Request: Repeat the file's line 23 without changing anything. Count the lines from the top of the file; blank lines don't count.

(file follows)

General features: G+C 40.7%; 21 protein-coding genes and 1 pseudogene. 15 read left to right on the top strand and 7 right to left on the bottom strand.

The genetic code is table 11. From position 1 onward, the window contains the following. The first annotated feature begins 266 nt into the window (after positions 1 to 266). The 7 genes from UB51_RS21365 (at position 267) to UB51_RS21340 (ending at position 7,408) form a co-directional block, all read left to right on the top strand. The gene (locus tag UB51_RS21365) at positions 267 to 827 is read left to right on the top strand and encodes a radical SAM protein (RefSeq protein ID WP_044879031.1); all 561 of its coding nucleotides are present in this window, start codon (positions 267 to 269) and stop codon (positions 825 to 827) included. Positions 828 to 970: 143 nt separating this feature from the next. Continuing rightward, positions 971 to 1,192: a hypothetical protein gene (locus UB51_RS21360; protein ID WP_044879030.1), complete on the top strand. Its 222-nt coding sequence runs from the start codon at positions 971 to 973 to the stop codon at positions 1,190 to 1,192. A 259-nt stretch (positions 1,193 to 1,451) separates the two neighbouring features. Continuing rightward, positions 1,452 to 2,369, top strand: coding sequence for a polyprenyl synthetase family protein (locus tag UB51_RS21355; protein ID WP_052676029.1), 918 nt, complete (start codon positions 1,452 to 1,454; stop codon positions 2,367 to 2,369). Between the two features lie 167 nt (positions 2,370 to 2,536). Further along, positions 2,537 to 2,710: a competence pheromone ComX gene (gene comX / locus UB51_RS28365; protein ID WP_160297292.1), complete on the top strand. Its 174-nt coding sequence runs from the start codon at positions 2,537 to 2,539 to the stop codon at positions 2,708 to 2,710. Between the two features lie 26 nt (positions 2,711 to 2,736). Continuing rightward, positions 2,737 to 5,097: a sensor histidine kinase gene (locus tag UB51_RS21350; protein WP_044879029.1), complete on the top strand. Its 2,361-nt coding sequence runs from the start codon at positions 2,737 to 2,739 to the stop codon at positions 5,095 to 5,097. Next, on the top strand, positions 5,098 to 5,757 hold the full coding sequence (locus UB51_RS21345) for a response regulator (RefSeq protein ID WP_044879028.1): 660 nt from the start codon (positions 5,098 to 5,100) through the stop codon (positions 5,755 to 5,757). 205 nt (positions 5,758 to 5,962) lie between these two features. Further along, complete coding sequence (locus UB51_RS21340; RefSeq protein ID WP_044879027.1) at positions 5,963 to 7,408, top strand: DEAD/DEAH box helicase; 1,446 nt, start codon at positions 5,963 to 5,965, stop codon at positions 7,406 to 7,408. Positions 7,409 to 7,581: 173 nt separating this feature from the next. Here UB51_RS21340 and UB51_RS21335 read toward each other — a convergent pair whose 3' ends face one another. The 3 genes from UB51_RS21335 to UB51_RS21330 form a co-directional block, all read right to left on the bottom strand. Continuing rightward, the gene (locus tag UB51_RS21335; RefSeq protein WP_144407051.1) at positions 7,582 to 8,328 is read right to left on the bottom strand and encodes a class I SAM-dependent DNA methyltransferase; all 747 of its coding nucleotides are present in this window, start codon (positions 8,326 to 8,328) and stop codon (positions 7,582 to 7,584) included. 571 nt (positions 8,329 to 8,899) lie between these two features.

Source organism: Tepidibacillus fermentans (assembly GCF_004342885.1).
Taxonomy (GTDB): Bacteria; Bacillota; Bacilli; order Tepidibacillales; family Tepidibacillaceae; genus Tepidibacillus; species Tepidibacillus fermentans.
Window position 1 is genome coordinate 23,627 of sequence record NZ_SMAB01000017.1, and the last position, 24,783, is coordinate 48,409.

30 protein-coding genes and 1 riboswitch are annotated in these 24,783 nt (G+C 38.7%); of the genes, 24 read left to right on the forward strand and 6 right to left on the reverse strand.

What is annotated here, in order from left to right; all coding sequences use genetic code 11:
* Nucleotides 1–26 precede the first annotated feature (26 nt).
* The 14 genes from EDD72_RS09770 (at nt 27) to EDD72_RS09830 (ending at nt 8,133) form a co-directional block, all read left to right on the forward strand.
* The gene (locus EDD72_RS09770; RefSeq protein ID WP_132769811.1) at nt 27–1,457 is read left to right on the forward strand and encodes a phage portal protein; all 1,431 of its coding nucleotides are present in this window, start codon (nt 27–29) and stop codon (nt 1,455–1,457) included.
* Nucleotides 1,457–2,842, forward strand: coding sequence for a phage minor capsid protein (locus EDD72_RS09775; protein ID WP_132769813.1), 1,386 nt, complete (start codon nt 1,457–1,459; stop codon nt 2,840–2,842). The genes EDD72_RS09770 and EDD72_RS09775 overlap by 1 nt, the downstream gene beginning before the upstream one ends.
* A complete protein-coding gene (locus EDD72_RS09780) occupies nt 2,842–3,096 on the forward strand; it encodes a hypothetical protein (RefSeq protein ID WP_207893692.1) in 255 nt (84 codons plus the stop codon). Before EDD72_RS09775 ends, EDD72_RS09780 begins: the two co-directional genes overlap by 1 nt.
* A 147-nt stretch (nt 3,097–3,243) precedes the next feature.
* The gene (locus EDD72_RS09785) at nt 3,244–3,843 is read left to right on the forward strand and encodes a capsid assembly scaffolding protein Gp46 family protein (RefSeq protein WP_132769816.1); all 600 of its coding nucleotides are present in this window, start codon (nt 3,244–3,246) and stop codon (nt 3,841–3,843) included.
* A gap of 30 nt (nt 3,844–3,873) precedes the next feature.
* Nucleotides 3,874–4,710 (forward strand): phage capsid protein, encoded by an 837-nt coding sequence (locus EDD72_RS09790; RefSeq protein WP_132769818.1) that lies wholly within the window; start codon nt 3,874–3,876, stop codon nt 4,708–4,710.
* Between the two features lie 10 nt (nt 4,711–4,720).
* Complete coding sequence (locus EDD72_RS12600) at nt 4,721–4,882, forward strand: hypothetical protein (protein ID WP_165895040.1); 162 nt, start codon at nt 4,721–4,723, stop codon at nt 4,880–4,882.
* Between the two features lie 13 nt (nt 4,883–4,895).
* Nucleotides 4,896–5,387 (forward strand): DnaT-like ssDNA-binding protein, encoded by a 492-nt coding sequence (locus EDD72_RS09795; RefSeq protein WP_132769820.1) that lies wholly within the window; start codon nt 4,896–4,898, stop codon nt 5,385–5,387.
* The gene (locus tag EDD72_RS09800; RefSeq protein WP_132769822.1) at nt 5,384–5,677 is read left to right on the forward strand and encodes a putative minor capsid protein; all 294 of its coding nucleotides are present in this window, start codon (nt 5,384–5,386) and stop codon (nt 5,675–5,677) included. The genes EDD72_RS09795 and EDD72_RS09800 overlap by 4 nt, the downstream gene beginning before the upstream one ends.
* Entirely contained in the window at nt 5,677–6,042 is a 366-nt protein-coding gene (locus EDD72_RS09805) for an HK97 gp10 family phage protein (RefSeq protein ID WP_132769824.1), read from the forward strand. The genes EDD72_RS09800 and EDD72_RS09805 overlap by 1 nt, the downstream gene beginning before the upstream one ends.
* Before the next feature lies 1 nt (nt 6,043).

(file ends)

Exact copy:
* Before the next feature lies 1 nt (nt 6,043).